SHAHEEN-PORTMAN ENERGY EFFICIENCY BILL PASSES SENATE ENERGY COMMITTEE WITH STRONG BIPARTISAN SUPPORT
Bipartisan legislation that could save economy billions now heads to Senate floorMay 08, 2013
(Washington, DC) – Just a few short weeks after its introduction, the energy efficiency and job creation strategy proposed by Senators Jeanne Shaheen (D-NH) and Rob Portman (R-OH) today passed the U.S. Senate Committee on Energy and Natural Resources, of which Portman is a member, with strong bipartisan support. The Energy Savings and Industrial Competitiveness Act passed by a vote of 19-3, with support from both parties, including Chairman Ron Wyden (D-OR) and Ranking Member Lisa Murkowski (R-AK).
“At a time when bipartisan agreement is unfortunately hard to come by, it is clear that energy efficiency is one area where we can all find common ground,” said Shaheen and Portman. “With energy efficiency, we have the cleanest, fastest, and most cost-efficient way to strengthen our economy and create American jobs, while also addressing our nation’s energy challenges. This bill has bipartisan appeal and brings business, labor, and environmental advocates together, a testament to the clear benefits we can bring to our economy and environment. The tremendous support we have received thus far is certainly encouraging, and we are confident this momentum will continue to build and will quickly bring this bill to the Senate floor for consideration.”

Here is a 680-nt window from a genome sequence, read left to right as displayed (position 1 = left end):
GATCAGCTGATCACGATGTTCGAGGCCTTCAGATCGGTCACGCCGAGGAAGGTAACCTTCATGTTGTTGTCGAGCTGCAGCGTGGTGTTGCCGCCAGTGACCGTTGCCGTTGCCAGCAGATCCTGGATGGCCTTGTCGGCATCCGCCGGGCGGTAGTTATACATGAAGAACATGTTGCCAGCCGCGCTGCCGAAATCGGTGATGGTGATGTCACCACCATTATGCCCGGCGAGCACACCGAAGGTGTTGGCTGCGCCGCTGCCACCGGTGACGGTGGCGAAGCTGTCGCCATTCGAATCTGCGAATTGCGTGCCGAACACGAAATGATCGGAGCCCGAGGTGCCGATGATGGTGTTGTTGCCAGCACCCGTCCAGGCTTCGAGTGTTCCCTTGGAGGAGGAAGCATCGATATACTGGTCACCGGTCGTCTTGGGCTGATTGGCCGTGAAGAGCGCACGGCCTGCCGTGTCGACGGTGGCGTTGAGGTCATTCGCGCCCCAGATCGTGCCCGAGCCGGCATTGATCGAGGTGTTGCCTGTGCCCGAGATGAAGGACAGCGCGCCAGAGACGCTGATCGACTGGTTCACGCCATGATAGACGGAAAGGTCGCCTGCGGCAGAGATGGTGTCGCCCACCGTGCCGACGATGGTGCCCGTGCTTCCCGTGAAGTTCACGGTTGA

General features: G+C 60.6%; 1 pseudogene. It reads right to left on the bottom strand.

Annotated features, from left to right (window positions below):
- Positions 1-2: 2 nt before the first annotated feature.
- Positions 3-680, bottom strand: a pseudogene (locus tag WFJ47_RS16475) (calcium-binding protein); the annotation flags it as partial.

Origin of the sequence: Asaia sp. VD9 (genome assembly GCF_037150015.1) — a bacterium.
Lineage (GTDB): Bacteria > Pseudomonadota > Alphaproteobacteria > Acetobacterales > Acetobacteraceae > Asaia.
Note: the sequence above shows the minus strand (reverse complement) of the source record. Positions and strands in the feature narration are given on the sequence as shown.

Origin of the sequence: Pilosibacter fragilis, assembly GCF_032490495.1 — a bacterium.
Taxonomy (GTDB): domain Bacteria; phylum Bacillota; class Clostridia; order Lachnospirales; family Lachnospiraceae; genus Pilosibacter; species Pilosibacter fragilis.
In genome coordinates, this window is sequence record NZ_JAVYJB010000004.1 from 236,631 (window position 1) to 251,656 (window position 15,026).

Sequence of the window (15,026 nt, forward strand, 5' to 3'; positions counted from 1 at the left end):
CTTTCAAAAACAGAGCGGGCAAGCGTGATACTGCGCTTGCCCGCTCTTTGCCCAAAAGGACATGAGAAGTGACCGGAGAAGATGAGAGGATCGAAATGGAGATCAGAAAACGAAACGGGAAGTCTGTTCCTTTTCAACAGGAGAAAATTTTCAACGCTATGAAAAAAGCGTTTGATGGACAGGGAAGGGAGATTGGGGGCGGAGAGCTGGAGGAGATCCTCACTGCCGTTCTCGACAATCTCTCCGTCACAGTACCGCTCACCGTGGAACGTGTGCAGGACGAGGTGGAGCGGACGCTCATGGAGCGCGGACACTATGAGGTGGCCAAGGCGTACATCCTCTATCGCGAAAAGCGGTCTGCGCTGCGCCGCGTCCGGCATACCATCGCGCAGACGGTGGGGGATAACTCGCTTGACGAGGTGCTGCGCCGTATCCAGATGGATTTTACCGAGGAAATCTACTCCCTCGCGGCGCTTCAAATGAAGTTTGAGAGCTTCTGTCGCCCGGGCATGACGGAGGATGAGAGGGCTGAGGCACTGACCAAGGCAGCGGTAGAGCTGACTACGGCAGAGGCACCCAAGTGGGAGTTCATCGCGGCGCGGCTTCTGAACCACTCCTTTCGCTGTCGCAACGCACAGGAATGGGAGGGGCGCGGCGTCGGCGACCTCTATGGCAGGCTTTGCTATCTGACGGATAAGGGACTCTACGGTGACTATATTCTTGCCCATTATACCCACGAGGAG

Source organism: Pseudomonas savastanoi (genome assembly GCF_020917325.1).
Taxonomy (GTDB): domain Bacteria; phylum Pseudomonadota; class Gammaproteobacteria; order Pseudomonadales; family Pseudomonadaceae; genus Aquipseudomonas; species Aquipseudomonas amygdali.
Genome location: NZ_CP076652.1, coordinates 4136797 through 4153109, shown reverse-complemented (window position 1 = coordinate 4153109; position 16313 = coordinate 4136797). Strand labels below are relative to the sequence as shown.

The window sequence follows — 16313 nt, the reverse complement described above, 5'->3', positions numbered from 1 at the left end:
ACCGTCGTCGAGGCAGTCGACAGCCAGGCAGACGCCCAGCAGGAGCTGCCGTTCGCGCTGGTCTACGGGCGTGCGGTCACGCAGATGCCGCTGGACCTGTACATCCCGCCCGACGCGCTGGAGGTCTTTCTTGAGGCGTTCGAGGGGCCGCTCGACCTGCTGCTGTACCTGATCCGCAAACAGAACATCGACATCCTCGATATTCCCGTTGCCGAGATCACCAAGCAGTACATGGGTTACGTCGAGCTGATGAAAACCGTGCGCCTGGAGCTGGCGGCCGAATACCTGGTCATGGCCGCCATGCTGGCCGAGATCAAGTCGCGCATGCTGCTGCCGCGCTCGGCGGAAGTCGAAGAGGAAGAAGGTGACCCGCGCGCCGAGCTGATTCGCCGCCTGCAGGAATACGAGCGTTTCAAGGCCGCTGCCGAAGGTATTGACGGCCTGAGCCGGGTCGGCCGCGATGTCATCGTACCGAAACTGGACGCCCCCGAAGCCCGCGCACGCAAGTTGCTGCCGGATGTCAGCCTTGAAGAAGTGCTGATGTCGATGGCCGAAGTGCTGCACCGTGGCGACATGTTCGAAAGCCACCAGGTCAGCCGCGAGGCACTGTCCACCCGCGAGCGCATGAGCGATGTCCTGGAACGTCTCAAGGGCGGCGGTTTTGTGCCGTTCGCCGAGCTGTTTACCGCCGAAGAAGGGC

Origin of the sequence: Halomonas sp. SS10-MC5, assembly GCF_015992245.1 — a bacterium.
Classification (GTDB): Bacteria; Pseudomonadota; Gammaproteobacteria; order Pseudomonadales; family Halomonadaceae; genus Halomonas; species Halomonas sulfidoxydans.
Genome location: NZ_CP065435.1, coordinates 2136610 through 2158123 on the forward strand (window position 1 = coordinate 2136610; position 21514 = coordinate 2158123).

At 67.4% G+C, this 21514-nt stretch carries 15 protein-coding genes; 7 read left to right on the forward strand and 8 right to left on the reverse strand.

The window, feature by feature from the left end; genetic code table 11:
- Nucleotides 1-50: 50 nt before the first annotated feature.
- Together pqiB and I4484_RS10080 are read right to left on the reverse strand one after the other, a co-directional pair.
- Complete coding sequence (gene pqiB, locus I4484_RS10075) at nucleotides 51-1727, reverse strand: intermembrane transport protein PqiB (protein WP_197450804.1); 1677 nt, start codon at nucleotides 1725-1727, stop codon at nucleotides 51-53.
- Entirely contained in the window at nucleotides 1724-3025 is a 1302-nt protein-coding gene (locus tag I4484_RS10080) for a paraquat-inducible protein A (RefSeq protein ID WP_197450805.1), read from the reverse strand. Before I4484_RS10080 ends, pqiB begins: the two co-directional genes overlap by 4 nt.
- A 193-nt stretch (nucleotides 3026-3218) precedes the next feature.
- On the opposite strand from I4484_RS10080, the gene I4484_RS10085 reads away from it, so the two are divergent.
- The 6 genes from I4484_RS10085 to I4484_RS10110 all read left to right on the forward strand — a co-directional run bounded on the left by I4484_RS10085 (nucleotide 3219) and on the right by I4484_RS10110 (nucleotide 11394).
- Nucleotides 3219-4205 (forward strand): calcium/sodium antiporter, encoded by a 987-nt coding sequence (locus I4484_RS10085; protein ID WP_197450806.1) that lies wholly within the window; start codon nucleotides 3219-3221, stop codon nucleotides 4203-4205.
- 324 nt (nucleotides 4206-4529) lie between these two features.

The Shaheen-Portman legislation offers a deficit-neutral framework designed to promote the transition to a more energy efficient economy while driving economic growth and encouraging private sector job creation.
The bipartisan bill, which builds upon the earlier Congressional support for energy efficiency legislation, uses a variety of low-cost tools to reduce barriers for private sector energy users and will drive adoption of off-the-shelf efficiency technologies among the largest energy consumers. A study by experts at the American Council for an Energy Efficient Economy found that last year’s version would have saved consumers $4 billion by 2020 and helped businesses add 80,000 jobs to the economy
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